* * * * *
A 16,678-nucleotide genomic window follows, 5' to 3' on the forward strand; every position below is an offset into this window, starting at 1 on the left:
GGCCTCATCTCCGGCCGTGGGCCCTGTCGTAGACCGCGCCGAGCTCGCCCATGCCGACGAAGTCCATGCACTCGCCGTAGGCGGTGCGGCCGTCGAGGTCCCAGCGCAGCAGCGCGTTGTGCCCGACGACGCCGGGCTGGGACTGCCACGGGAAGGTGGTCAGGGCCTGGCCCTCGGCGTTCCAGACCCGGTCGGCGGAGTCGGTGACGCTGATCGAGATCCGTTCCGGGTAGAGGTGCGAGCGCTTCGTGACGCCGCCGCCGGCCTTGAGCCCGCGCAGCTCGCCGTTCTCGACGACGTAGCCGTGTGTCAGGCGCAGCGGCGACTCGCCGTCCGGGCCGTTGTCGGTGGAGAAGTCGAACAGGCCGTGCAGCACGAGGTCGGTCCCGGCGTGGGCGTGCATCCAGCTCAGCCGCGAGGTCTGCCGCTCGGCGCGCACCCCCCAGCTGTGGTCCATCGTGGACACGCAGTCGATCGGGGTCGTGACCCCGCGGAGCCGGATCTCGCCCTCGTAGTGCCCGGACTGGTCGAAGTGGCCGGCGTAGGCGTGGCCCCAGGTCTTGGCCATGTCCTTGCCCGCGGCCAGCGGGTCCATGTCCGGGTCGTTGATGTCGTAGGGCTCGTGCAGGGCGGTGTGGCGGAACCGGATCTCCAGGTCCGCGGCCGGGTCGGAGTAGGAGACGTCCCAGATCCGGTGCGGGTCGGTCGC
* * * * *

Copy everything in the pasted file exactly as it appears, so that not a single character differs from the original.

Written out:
A 16,678-nucleotide genomic window follows, 5' to 3' on the forward strand; every position below is an offset into this window, starting at 1 on the left:
GGCCTCATCTCCGGCCGTGGGCCCTGTCGTAGACCGCGCCGAGCTCGCCCATGCCGACGAAGTCCATGCACTCGCCGTAGGCGGTGCGGCCGTCGAGGTCCCAGCGCAGCAGCGCGTTGTGCCCGACGACGCCGGGCTGGGACTGCCACGGGAAGGTGGTCAGGGCCTGGCCCTCGGCGTTCCAGACCCGGTCGGCGGAGTCGGTGACGCTGATCGAGATCCGTTCCGGGTAGAGGTGCGAGCGCTTCGTGACGCCGCCGCCGGCCTTGAGCCCGCGCAGCTCGCCGTTCTCGACGACGTAGCCGTGTGTCAGGCGCAGCGGCGACTCGCCGTCCGGGCCGTTGTCGGTGGAGAAGTCGAACAGGCCGTGCAGCACGAGGTCGGTCCCGGCGTGGGCGTGCATCCAGCTCAGCCGCGAGGTCTGCCGCTCGGCGCGCACCCCCCAGCTGTGGTCCATCGTGGACACGCAGTCGATCGGGGTCGTGACCCCGCGGAGCCGGATCTCGCCCTCGTAGTGCCCGGACTGGTCGAAGTGGCCGGCGTAGGCGTGGCCCCAGGTCTTGGCCATGTCCTTGCCCGCGGCCAGCGGGTCCATGTCCGGGTCGTTGATGTCGTAGGGCTCGTGCAGGGCGGTGTGGCGGAACCGGATCTCCAGGTCCGCGGCCGGGTCGGAGTAGGAGACGTCCCAGATCCGGTGCGGGTCGGTCGC